I don’t want to pre-judge the outcome. We’ll complete our analysis and come forward with our thinking by the summer. And in parallel, we’ll of course finish our review of European Market Infrastructure Regulation (EMIR), including its reporting requirements for non-financial counterparties that I know some of you are concerned about, drawing on any further evidence that we receive as part of the cumulative impact assessment. We’ll also streamline and simplify technical standards in this area with the aim of reducing the administrative burden further.
These are some of the actions already underway. But this year, we’ll be proposing further measures to knock down barriers to the free flow of capital. Let me just mention a few.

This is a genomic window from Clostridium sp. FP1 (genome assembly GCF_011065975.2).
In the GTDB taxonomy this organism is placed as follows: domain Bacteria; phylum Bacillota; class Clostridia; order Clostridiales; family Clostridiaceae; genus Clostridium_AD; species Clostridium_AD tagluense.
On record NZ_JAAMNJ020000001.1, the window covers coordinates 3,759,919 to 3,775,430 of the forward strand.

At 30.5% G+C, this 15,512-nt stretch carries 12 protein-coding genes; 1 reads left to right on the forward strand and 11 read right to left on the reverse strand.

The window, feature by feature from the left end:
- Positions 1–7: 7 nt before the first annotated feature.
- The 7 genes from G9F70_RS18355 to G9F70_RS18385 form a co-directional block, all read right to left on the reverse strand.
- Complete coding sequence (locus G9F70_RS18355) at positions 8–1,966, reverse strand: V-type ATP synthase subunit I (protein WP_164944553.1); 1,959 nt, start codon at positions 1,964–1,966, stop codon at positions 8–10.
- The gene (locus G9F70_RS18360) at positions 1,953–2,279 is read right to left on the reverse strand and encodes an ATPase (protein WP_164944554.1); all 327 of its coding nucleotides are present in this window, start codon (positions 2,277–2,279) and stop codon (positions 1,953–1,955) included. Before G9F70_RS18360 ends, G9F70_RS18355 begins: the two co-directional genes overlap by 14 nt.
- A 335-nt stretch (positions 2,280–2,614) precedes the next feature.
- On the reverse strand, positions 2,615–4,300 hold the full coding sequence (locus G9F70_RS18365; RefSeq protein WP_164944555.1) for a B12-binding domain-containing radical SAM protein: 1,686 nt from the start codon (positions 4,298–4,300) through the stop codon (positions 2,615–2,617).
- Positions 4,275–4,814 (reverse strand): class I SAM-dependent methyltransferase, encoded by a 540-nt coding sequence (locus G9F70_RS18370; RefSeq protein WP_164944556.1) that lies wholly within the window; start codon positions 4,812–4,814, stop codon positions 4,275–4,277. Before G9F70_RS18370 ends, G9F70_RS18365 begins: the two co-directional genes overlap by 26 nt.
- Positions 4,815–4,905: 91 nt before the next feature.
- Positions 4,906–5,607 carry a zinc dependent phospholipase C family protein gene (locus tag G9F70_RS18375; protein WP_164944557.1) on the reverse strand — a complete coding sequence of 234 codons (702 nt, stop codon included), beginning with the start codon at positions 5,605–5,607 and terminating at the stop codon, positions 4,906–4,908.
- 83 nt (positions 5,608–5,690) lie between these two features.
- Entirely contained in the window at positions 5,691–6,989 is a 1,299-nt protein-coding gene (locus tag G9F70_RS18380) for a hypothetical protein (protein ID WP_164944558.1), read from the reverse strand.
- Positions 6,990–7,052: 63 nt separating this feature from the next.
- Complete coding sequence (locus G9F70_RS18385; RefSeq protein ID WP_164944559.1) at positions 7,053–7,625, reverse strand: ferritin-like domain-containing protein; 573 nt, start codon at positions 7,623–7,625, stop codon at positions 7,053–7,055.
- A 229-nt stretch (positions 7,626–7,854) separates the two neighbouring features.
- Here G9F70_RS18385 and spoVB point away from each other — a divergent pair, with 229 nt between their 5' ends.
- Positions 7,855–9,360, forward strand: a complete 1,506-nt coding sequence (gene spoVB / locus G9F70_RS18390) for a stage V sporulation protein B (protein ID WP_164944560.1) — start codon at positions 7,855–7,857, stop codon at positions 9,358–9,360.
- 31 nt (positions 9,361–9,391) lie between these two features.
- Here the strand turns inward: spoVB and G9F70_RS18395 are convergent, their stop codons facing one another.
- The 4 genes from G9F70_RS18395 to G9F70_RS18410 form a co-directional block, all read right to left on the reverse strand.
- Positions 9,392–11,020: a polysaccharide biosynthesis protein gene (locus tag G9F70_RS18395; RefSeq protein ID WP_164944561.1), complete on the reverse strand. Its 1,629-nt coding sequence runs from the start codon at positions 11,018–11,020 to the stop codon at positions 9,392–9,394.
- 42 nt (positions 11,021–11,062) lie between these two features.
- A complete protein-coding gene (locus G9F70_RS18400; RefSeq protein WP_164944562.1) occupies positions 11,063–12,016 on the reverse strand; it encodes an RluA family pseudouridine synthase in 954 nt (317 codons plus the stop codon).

First, by the end of the year we’ll bring forward proposals to try to reduce differences between national insolvency regimes. The aim is to make company restructuring easier, and to increase certainty for those wanting to invest across European borders. Our proposals will seek to address the most important barriers and build on national regimes that work well.
Second, we’ll look to see whether we can make cross border investments easier by simplifying the system to reclaim withholding tax when these are subject to double taxation. At the moment, cross border investments are penalised by double taxation on dividend income, interest payment and capital gains. The process for reclaiming these withheld taxes can be complicated and off-putting, and investors don't always reclaim the money to which they're entitled. This is estimated to cost investors more than 8 billion euros a year. We want to see whether we can make whole process simpler.